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Date:         Mon, 10 Nov 1997 19:33:03 GMT
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From: Ron Baalke <[log in to unmask]>
Subject:      Public Invited To Send Names On Roundtrip Mission To Comet
To: [log in to unmask]

PUBLIC INFORMATION OFFICE
JET PROPULSION LABORATORY
CALIFORNIA INSTITUTE OF TECHNOLOGY
NATIONAL AERONAUTICS AND SPACE ADMINISTRATION
PASADENA, CALIF. 91109. TELEPHONE (818) 354-5011
http://www.jpl.nasa.gov

Contact: Mary Beth Murrill

FOR IMMEDIATE RELEASE           November 10, 1997

PUBLIC INVITED TO SEND NAMES ON ROUNDTRIP MISSION TO COMET

     Through November, NASA is inviting individuals to submit their
names to be etched on a microchip and flown aboard Stardust, a daring
roundtrip robotic spacecraft mission to a comet.

     The Stardust project, managed by NASA's Jet Propulsion Laboratory
in Pasadena, CA, is collecting up to 300,000 names by Nov. 30, 1997. The
names will be electronically etched onto a fingernail-size silicon chip in
the Microdevices Lab at JPL, where the Stardust mission is managed. The
collection of names is being coordinated with the assistance of The
Planetary Society, a non-profit space interest and education group based in
Pasadena.

     Now beginning assembly and scheduled for launch in February 1999,
the Stardust spacecraft will embark on a five-year journey through the coma
and to approximately 150 kilometers (100 miles) of the nucleus of Comet
Wild-2 (pronounced "VILT-2"), gather cometary dust particles and deliver
them back to Earth.

     "This is a chance for people to take a vicarious trip to a comet
and back again," said Gloria Jew, coordinator for the Stardust mission's
public outreach efforts at JPL.

     Names on the chip will be so small that the width of the type
used measures 10 times smaller than the width of a human hair and can be
read only with the aid of an electron microscope. Names may be submitted
electronically to the Stardust web page at http://stardust.jpl.nasa.gov/ or
in writing, mailed to The Planetary Society, 65 N. Catalina Ave, Pasadena,
CA 91106-2301. Those submitting their names are granting permission for the
Stardust project and its partners to use the names submitted in possible
future exhibits and/or publications.

     Stardust will be the first space mission to gather dust and other
material from a comet and bring it back to Earth for scientific analysis. In
January 2006, an atmospheric reentry capsule housing the comet sample will
plunge through the skies over Utah and parachute softly to the Earth's
surface. A direct sample of a comet has been long sought by planetary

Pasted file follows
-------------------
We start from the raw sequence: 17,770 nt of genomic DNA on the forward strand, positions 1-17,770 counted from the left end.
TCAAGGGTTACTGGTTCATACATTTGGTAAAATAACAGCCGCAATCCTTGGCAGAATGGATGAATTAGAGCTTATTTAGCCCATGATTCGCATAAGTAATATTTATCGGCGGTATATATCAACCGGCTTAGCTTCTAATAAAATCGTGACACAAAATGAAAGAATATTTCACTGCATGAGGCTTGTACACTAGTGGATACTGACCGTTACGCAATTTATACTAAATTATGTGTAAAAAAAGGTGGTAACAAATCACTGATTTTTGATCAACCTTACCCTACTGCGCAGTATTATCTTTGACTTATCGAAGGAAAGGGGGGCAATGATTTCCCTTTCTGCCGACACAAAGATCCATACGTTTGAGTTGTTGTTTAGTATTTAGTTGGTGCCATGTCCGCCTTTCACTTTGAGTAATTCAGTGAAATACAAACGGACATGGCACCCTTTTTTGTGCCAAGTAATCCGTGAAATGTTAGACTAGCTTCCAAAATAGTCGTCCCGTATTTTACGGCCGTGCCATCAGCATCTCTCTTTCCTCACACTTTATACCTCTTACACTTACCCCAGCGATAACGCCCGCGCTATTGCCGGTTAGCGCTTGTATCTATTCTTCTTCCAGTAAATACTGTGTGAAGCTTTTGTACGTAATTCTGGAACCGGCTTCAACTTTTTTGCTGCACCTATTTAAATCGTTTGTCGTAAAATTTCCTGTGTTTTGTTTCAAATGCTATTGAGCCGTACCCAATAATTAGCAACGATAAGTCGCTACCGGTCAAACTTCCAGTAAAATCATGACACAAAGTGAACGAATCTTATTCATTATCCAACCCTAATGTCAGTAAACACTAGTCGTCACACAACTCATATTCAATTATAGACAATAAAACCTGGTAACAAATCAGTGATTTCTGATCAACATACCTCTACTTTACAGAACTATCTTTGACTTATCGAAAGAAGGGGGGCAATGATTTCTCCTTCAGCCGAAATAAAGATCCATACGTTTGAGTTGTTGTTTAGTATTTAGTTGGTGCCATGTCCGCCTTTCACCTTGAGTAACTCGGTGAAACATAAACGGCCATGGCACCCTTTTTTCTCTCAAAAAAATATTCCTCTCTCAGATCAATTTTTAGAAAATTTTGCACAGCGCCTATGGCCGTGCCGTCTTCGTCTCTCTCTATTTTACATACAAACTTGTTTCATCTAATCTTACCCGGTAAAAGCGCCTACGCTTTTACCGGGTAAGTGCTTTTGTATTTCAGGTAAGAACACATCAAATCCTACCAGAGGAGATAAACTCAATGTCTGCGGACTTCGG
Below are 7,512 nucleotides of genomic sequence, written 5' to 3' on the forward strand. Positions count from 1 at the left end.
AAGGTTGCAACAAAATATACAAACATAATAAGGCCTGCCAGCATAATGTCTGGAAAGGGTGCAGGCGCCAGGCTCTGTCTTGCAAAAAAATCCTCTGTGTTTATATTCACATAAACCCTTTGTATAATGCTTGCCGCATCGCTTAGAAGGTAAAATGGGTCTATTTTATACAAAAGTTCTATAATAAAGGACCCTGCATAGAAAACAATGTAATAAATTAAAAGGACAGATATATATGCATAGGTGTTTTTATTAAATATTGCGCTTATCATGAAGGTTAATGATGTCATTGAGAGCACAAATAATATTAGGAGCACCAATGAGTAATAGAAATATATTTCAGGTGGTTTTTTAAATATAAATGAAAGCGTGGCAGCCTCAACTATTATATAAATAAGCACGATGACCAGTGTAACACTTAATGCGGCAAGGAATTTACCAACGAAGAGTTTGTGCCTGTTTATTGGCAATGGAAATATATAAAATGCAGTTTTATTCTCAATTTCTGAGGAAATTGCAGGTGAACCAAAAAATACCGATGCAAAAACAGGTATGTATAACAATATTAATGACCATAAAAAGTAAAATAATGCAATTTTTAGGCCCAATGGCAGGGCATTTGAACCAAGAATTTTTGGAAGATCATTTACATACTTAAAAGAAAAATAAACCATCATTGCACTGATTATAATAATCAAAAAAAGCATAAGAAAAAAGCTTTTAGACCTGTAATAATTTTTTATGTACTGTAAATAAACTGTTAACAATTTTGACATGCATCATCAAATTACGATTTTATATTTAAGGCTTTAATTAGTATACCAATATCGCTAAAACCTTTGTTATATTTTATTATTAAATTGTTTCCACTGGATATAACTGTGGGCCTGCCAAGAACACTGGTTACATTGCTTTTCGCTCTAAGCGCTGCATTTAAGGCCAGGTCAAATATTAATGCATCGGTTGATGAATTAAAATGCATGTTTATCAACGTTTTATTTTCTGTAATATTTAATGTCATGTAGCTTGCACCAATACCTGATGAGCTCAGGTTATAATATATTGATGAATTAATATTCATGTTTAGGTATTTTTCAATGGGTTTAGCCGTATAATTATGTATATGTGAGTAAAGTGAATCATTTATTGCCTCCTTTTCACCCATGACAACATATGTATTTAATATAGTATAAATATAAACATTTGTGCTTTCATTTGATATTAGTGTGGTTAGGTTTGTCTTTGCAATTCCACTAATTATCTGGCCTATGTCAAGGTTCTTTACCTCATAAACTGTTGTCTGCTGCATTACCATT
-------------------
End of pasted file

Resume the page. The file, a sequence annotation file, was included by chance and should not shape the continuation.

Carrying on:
scientists because comets are thought to be nearly pristine examples of the
original material from which the Sun and planets were born 4.6 billion years
ago.

     Stardust's scientific bounty from its five-year voyage will also
include samples of the interstellar dust that passes through our solar
system. Return of this interstellar material will provide scientists with
their first opportunity for laboratory study of the composition of the
interstellar medium.

     "Stardust has 'double-barreled' science objectives to capture
samples of two deep-space phenomena, comets and interstellar dust," said Dr.
Kenneth Atkins, Stardust project manager at JPL.

     Both the comet and interstellar dust samples will be collected in
a special material called aerogel, a lightweight transparent silica gel, the
lowest density solid material in the world. (Aerogel was most recently used
as a lightweight insulating material to protect the Mars Pathfinder
Sojourner's electronics from the harsh, cold climate of Mars.)

     As a Discovery-class mission, Stardust is one of NASA's new
"faster, better, cheaper" missions. "Stardust also represents a reversal in
traditional exploration technique," said Atkins. "Instead of taking
expensively-packaged instruments to the target of interest, Stardust will
bring samples of the targets to laboratories on Earth where existing
instruments with the latest techniques can be used to examine them. This
saves money and provides opportunities for more investigators to
participate."

     Comet Wild-2 is a 'fresh' comet which was recently (in 1974)
deflected by Jupiter's gravity from an earlier orbit lying much farther out
in the solar system. Having spent most of the last 4.6 billion years in the
coldest, most distant reaches of the solar system, Wild-2 represents a
well-preserved example of the fundamental building blocks out of which our
solar system formed.

     Stardust is the fourth NASA Discovery mission to be chosen and
follows the Mars Pathfinder, Near Earth Asteroid Rendezvous (NEAR), and
Lunar Prospector missions. The goal of NASA's Discovery Program is to launch
many small missions that perform focused science with fast turn-around
times, cost less than $150 million (in FY '92 dollars) to build, and are
joint efforts with industry, small business and universities.

     The principal investigator for Stardust is Dr. Donald E. Brownlee
of the University of Washington, well-known for his discovery of cosmic
particles in Earth's stratosphere. JPL's Dr. Peter Tsou, innovator in
aerogel technology and maker of aerogel, serves as deputy investigator.

     Stardust is being built by Lockheed Martin Astronautics, Denver,
CO. JPL will provide the mission science payload that includes the optical
navigation camera and manages the overall mission for NASA's Office of Space
Science, Washington, DC. JPL is a division of the California Insititute of
Technology.

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